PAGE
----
Who are the Paqos, the Andean Healers?
Wilbert Salas Atasi
During our Quest, a significant role will be played by Q’ero Paqos, healers or shamans who have maintained the spiritual traditions of their culture. Wilbert, who grew up in a family of Paqos in a mountain village seventy kilometers from Cusco, will speak about the path of the Paqo, the various levels and dimensions of this work, and the multiple forms of ritual and ceremony that Paqos perform, including those honoring Mother Earth. Their training involves the acquisition of profound knowledge, the role of unconditional love, and the development of an understanding of healing energies.
Pachamama: The Sacred Feminine
One of the most comprehensive embodiments of the Earth Mother archetype in any civilization is the Incan goddess, Pachamama. As relevant today as she was to the ancients, Pachamama can guide us into right relationship with a planet on the brink of disaster. In this gathering, we explore the environmental and mystical aspects of the great mother goddess in an effort to embody her essential qualities in our own quest to awaken feminine wisdom and participate in the healing of the earth.
Cusco, City of the Puma, and Machu Picchu
Erwin Salazar Garcés
The city of Cusco was designed in accordance with the religious beliefs of the Incas and takes the form of a Puma, the sacred animal which served as the familiar deity of the community. Each part of the figure of the Puma is recognizable: the head was Saqsaywaman, two rivers outlined the body, and various streets were aligned with the placement of the Sun at the solstices and equinoxes. The heart of the Puma was in the Plaza de Armas and the reproductive organs in the place of origin of Cusco, the Corikancha, the most important temple in the Incan empire. From this temple, lines proceed that signal the directions to minor shrines. We will also examine the archeoastronomy of Machu Picchu, and the Incan cosmovision of the sky, earth and underworld (Hanan Pacha, Kay Pacha, and Ukhu Pacha) which linked observation of the heavens with human activities in daily life.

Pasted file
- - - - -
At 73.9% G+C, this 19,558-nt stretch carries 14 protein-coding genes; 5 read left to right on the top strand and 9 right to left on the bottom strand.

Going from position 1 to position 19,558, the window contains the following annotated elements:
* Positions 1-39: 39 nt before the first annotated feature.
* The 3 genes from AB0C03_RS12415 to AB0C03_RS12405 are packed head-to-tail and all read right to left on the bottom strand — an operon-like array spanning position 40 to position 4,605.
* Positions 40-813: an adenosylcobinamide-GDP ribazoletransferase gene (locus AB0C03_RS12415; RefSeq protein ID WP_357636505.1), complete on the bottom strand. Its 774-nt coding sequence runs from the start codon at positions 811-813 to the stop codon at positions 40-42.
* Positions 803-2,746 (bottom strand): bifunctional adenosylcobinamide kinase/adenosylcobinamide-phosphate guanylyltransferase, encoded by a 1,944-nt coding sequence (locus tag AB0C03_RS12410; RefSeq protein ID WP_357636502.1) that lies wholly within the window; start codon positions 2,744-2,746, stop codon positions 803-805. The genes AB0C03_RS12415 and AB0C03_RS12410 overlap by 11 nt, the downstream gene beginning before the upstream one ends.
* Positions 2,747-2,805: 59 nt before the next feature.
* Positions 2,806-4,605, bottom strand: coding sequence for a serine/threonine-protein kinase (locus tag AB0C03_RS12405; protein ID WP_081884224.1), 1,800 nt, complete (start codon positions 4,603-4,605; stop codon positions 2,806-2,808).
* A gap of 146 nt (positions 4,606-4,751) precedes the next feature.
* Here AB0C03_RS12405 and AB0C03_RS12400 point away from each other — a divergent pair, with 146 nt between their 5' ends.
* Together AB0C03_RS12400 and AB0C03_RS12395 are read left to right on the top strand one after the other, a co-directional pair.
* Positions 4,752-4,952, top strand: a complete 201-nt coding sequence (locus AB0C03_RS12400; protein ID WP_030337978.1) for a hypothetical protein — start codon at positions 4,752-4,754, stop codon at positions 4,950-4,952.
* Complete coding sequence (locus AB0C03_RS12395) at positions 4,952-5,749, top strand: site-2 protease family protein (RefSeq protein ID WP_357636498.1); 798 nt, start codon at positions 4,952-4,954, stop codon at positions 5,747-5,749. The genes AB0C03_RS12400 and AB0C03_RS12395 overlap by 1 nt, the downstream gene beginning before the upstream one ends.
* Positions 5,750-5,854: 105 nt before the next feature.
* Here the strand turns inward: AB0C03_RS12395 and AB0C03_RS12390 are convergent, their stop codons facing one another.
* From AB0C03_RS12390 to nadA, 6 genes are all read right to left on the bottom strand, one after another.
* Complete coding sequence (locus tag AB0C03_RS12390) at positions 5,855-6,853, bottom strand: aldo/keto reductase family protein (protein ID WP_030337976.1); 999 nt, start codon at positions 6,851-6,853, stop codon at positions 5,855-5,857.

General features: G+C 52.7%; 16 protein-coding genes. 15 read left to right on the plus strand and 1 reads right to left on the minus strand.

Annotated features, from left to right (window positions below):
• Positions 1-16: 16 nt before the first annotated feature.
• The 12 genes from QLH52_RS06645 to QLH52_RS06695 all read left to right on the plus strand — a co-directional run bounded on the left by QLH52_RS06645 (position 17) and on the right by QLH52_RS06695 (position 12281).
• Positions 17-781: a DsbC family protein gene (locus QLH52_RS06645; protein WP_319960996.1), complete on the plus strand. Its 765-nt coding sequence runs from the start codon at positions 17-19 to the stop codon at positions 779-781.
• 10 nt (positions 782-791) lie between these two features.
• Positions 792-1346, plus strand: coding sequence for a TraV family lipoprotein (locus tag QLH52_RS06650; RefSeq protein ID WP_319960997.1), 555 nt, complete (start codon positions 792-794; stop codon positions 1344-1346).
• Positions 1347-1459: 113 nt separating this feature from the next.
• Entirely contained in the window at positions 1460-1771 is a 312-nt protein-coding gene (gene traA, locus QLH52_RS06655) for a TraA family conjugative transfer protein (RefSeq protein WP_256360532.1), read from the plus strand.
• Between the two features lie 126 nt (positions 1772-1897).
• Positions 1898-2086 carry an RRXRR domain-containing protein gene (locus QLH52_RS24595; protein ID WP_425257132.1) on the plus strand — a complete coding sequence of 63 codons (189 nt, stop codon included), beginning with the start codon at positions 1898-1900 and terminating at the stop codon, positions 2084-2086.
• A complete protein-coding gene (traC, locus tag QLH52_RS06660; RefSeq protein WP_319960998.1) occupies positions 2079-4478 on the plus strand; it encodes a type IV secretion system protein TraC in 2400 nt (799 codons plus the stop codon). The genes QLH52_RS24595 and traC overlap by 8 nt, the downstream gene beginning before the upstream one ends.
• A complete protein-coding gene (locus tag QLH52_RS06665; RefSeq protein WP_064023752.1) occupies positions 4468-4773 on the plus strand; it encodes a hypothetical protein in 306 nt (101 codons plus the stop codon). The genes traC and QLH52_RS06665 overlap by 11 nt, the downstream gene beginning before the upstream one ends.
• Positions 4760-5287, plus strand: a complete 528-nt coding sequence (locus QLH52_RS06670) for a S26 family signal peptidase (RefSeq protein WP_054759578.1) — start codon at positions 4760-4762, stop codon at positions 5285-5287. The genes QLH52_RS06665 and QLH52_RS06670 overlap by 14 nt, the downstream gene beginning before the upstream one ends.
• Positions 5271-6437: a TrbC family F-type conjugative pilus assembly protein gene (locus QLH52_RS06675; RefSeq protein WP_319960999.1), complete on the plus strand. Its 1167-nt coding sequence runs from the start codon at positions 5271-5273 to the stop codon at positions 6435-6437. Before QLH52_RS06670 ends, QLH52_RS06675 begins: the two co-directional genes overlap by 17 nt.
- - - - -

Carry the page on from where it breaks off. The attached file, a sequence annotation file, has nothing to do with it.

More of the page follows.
Uncovering Nature’s Greatest of Mysteries:
Wedding Ancient Wisdom with the Shamanic Path
Scott Olsen, Ph.D.
This story is the result of a decision to marry together more traditional western esoteric subjects such as Plato, Pythagoras and sacred geometry, with the more shamanic states of consciousness experienced by some indigenous healers of Peru. Seekers have struggled for spiritual experience, especially those in the West since the closing of such mystery centers as Eleusis (with its mysterious kykeon drink.) For seven years, Scott underwent multiple shamanic adventures with master plant teachers in the rainforest as well as the sacred valley of Peru. These transformative experiences were crowned by a climactic vision of how The Golden Section works throughout nature and the cosmos.